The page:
There's a small cameo inside the gambling ship with Arthur Godfrey. He was one of the biggest names in television back in the Fifties, but anyone born after 1956 will not have the foggiest idea who that is or why we should be laughing there.
Though 4 for Texas is fine, maybe it would have been nice to have given Dino or Old Blue Eyes a song to sing. Even Ocean's 11 had both Dean and Sammy Davis, Jr. singing.
Like SERGEANTS 3 (1962), the actual running time (115 minutes) of this 1963 Christmas attraction differs from the official one (124 minutes) – although, in this case, it could well be the result of the lopping off of the Prelude, Intermission, Entr’ Acte and Exit Music pieces. While still in essence an overblown and thinly-plotted ego-trip, it’s certainly more entertaining than the Rat Pack’s previous Western outing.
Frank Sinatra’s pampered tycoon character is annoyingly narcissistic at times and Anita Ekberg is just there to abet him and as an added scenery attraction; by contrast, Dean Martin and a sultry Ursula Andress (a role originally intended for Gina Lollobrigida!!) thoroughly enjoy themselves. Director Aldrich also allows two of his previous collaborators free rein: a constantly burping banker (Victor Buono) and Martin’s diminutive bodyguard (Nick Dennis) ham it up mercilessly but result in being definite assets to the proceedings; Charles Bronson is the straight villain and other familiar faces appearing here include Mike Mazurki (as Sinatra’s own dim-witted bodyguard), Richard Jaeckel, Abraham Sofaer, Grady Sutton, etc. The guest appearance by The Three Stooges is cute but hardly outstanding (though Martin does get to slap all three at once!), emerging as a sure sign of the film’s anything-goes attitude!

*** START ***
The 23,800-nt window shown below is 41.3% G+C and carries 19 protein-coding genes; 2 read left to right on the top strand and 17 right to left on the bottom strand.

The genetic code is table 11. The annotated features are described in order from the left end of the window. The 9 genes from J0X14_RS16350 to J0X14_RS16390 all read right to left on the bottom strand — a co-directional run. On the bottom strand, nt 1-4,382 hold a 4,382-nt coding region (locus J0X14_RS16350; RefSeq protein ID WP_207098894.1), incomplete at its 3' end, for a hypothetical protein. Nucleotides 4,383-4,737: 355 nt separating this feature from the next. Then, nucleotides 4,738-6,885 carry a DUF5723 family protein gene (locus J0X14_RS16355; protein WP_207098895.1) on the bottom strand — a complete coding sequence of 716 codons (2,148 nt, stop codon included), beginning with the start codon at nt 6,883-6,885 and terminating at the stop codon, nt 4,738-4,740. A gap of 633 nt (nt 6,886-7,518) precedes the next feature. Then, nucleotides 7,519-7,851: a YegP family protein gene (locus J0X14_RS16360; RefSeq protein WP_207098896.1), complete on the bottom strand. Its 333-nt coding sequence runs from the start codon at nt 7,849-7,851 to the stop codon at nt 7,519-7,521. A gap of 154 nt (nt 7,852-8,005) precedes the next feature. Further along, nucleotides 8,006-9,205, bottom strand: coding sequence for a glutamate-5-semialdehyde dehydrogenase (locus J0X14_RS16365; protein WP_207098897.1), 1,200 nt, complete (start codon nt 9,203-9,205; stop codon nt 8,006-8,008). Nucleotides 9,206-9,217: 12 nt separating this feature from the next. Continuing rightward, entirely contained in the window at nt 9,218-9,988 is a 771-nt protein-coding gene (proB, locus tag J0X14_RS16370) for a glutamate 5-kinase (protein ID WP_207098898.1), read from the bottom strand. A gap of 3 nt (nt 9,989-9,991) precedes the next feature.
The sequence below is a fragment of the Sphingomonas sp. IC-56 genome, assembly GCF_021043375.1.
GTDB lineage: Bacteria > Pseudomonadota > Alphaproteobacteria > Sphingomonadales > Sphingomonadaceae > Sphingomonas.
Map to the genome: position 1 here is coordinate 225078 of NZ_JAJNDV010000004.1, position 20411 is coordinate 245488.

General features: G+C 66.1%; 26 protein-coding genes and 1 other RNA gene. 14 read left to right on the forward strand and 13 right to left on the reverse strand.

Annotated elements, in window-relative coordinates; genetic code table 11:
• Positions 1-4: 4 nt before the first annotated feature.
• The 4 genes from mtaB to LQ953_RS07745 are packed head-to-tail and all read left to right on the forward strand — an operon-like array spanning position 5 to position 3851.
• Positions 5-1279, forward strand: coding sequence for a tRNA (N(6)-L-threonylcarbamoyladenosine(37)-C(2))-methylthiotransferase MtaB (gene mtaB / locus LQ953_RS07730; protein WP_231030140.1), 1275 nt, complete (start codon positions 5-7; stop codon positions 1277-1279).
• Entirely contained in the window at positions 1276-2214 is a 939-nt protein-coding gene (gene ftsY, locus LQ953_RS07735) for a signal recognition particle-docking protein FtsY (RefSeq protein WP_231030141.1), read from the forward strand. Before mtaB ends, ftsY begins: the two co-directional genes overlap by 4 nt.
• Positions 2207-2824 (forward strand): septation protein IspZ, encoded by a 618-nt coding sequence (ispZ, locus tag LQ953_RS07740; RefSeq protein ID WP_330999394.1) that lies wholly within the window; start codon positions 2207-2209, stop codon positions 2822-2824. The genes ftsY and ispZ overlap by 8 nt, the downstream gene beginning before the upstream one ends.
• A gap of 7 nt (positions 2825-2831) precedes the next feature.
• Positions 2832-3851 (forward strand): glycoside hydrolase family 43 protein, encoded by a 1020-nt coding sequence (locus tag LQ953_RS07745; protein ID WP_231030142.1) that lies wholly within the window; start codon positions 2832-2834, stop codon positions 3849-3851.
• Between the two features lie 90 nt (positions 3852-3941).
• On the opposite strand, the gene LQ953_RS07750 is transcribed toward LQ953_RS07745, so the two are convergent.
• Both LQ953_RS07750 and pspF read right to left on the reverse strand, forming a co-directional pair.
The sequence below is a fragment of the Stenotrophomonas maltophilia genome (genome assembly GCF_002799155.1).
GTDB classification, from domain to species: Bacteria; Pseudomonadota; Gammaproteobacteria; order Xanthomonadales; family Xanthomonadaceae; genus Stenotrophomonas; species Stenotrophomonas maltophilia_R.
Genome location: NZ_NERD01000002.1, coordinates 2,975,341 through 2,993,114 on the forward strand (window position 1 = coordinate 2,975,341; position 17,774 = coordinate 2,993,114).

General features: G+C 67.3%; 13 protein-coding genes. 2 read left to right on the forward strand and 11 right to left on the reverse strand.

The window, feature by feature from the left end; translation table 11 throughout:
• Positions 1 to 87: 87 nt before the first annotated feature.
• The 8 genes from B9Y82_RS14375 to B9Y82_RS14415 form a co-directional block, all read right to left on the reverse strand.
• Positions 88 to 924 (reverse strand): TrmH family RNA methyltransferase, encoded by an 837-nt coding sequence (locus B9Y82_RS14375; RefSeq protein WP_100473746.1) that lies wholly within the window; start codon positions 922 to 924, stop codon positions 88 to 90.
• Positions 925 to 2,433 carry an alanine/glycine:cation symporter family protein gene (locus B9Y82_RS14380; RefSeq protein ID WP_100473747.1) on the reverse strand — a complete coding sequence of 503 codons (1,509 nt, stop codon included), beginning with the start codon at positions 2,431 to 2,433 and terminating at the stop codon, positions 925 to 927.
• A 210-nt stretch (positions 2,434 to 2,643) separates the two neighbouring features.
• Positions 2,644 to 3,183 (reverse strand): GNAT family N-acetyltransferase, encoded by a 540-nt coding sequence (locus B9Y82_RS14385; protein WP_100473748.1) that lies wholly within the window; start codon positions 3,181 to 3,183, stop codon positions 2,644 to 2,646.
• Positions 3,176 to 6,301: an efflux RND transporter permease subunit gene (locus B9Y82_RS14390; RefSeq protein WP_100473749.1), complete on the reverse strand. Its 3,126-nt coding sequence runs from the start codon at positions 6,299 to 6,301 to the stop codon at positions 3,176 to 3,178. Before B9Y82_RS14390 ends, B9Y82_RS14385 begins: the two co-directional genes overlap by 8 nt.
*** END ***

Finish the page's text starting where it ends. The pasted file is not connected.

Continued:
Again, Aldrich (who apparently intensely disliked Sinatra!) had tackled Westerns that were both terse and significant before – but, here, he seems to have purposely taken a back seat to the stars’ antics (albeit with the occasional inventive visual touch). By the way, none other than Bette Davis declined a part in the film in order to star in yet another horror piece (a phase in her career which, coincidentally, Aldrich himself had spearheaded) – DEAD RINGER (1964; which I own on DVD but have yet to watch) – though it’s hard to see now where she would have fitted in.
All things considered, the film is a colorful and easy-going romp – culminating in a fistfight between the stars, which is followed by them burying the hatchet in order to rout Bronson (whose riverboat demise is a highlight) and Buono, and ending with a double wedding. The Warners DVD contains a short ‘making of” featurette which shows the cast and crew doing their stuff on the set.
* During one scene in the film, we see a building with a painted sign for the "SAM Company". "SAM" is the name of the production company that made the film and it stood for Frank Sinatra and Dean Martin.
* Bette Davis declined a role in this film to do Dead Ringer (1964).
* Director Robert Aldrich intensely disliked Frank Sinatra's non-professional attitude and tried unsuccessfully to have him dismissed from the film.
* Anita Ekberg and Ursula Andress both did nude screen tests, Hollywood's first. However the censors removed all nudity from the finished film.
* The role of Maxine Richter was originally intended for Gina Lollobrigida.